Client: New Zealand Police | Platform: Web | Role: Experience Design Lead (UI/UX) | Year: 2018



ChatCops is a recruitment Questions and Answers platform where potential police candidates can ask questions about career, life or the recruitment process in the New Zealand Police.

These questions are then answered in a video format by a Police officer and then uploaded to the platform for the public to consume.

What we wanted to achieve


When we set out with ChatCops We wanted to create a unique platform that gave the New Zealand Police the ability to service and inform potential candidates in a way that no other government agency could.

We wanted to create something that was more human and spoke to the candidate as opposed to making them search endlessly through FAQ’s that lacked a voice.

Live stream questions workflow from the original prototype.

Who we designed for


ChatCops was designed around 4 key customer groups;

Potenital candidates
New Zealanders that are considering starting a career in the police but still have questions about what a career with them is like.

Family & Friends
Those that are close to the candidates who may have concerns and questions about what a career in police maybe like for their family member or friend.

Maori and Pasifika candidates
As part of a wider business goal to increase the amount of diverse applications in the police force.

Curious incidentals
Those that have a general interest in police and could perhaps be turned into a candidate through consuming the content on the platform.

Initial concept for the “Question a cop” flow. This would feature information about the officer as we wanted to test wether giving this information would influence a candidates likelihood of asking a particular officer a question over another.

After the initial round of testing and discussion with the team at police we went about simplifying the question flow down. Instead of a user asking a particular officer they would instead identify the topic of their question, then whomever was moderating the questions would disperse that question to an officer who would be an SME on the topic.

After testing version 2 of the flow we found that candidates wanted the questions flow to be something that would need to be something that could be triggered at anytime when on the site, as any effort to action this flow would like deter them from asking a question. Knowing this we went about a new concept of having the questions flow be handled via a dialog box that could be triggered anytime from the header section on the site. This concept resonated much better with candidates due to how quickly they could action a question. This concept was carried through to development, however it was pulled near the end due to resourcing issues around answering questions.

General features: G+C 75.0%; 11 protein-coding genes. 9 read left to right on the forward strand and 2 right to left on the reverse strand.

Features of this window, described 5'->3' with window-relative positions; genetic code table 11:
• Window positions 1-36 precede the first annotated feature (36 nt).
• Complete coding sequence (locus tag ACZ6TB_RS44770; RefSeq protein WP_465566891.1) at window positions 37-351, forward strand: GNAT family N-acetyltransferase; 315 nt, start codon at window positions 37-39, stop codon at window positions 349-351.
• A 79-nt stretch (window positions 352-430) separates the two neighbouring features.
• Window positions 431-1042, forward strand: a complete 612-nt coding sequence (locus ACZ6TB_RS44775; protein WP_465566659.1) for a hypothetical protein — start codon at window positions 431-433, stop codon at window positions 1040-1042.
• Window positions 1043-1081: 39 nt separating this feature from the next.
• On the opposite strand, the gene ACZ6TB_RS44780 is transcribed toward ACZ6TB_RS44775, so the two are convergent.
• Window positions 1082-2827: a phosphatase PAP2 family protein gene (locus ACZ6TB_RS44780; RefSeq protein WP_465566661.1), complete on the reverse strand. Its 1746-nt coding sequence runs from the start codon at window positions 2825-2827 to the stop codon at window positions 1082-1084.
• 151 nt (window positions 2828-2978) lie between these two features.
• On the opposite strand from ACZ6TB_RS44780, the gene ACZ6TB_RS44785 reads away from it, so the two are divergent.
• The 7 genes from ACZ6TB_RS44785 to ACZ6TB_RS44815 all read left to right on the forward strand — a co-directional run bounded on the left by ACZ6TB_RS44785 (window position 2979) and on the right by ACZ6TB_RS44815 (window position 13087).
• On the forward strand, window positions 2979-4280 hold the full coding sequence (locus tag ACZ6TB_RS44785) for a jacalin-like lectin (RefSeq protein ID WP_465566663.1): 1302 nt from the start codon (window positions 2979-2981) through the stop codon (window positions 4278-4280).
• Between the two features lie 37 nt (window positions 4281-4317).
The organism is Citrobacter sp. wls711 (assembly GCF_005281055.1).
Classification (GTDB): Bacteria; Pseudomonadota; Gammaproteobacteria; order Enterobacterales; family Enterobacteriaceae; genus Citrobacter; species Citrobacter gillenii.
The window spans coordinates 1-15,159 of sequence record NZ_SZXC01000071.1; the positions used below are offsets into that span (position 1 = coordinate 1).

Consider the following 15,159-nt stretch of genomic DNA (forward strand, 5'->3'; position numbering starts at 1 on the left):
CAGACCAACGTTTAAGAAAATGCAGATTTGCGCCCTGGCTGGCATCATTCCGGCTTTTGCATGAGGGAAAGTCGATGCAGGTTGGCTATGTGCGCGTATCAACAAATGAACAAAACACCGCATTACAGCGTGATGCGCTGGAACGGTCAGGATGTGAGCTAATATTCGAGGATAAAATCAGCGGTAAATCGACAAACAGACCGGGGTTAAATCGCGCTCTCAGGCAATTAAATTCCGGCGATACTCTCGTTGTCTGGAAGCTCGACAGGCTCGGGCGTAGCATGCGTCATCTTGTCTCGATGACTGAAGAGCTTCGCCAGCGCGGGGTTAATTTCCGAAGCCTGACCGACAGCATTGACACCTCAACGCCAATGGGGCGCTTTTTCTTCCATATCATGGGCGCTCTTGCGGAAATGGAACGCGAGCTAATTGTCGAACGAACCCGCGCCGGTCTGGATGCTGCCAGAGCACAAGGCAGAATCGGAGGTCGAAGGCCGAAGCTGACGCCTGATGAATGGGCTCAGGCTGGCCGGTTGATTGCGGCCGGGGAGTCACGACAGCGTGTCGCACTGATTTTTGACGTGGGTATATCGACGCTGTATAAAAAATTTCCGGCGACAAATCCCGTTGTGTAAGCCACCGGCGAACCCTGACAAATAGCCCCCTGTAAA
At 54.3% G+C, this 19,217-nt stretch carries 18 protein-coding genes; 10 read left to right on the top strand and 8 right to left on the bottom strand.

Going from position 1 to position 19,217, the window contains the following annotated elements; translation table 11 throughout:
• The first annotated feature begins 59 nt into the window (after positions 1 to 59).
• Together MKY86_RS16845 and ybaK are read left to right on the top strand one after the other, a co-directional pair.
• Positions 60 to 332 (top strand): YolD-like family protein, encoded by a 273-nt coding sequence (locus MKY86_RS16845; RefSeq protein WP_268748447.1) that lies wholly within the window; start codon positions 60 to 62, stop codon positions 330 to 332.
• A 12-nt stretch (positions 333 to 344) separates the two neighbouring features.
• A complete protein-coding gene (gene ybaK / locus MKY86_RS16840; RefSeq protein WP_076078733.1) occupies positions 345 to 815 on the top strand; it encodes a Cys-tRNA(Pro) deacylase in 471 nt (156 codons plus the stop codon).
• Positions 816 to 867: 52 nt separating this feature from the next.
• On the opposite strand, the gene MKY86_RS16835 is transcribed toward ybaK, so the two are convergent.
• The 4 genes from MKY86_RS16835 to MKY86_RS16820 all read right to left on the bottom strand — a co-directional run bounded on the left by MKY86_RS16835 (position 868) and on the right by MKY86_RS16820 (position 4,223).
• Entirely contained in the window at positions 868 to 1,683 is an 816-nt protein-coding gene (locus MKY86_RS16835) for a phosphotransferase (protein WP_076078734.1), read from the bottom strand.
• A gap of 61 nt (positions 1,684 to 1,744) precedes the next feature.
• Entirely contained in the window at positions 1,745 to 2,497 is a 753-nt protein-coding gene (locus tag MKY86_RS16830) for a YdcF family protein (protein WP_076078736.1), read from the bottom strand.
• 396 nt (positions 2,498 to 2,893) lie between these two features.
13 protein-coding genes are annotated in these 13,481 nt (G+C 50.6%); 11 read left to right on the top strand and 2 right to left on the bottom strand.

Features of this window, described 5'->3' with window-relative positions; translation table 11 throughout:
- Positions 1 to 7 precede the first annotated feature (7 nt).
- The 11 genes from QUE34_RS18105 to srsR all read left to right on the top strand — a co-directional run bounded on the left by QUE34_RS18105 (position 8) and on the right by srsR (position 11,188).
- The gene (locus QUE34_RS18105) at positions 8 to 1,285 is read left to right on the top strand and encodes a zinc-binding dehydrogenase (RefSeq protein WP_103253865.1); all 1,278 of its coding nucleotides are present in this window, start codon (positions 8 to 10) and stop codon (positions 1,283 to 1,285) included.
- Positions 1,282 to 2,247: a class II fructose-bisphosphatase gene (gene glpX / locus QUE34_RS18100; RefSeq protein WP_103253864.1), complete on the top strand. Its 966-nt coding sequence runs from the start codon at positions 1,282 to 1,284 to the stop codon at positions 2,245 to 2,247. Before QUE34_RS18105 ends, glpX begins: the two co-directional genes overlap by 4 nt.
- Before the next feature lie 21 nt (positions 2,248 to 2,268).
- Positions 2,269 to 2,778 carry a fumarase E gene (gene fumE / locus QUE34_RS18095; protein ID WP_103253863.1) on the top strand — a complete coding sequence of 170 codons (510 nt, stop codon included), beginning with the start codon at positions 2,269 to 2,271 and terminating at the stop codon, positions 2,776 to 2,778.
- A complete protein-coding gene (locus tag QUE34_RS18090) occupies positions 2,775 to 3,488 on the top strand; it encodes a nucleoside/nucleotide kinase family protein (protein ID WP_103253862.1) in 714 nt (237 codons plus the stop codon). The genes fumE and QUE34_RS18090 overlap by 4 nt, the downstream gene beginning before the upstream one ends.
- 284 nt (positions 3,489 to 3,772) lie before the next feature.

How we designed, tested and built


During the initial phase of the project was spent researching the existing motivations, perceptions and pain points that candidates & their families go through during the recruitment process this was done through discovery based interviews.

After the initial round of interviews we were able to identify these key-points;

Real people talking to their questions, nothing scripted.

Keeping it human
The platform would need to speak to me and come from someone that I can identify with.

Easily consumed
Keep things short and sweet, I don’t want to have to watch a video and then research further.

Knowing these things we were then able to start prototyping several versions of the platform these varied from a live stream concept in which users could select and officer who would be on the platform at that time to answer questions through to a more traditional Q&A experience in which a user could send a question and get a tailored answer.

User testing summary document from round 2 of testing.

Further development of the live stream concept, this was later cut from the final build due to resourcing issues. This concept would feature a recruitment push that would regularly appear in the chat feed.


These prototypes were then taking to another round of testing in which the participants involved interacted with the prototypes to see what concept that preferred.

Unsurprisingly to us people loved the livestream concept and the idea of being able to interact and ask questions to an officer in the moment. However due to some project restrictions we had to pivot from this concept and explore a concept that was mix of the Live video meets traditional Q&A.

This final concept focused on giving candidates the ability to ask text questions to a nominated officer and then that officer would record a response to that question, this response would then be uploaded to the platform. This was then taking out for one last round of test to validate this new flow and we found mostly positive results to it even though the live element had been removed the presence of actual officers answering questions still generated that level of authenticity that candidates & their families were after.

Following this round of testing we then moved through to the design phase of the project which progressed rapidly so that the platform could be available for the public at the same time as the campaign launch.

Implemented designs for an “Answered question”.

How it all ended up


The initial launch of ChatCops saw significant traffic with 4.5k visitors and over 15,000 views across the first set of videos.

While the success of the platform is a great outcome, the major positive was the resulting positive shift in perception of a career in the police which has come through the authentic conversation approach.

Campaign video that promoted ChatCops during the recruitment push of 2018.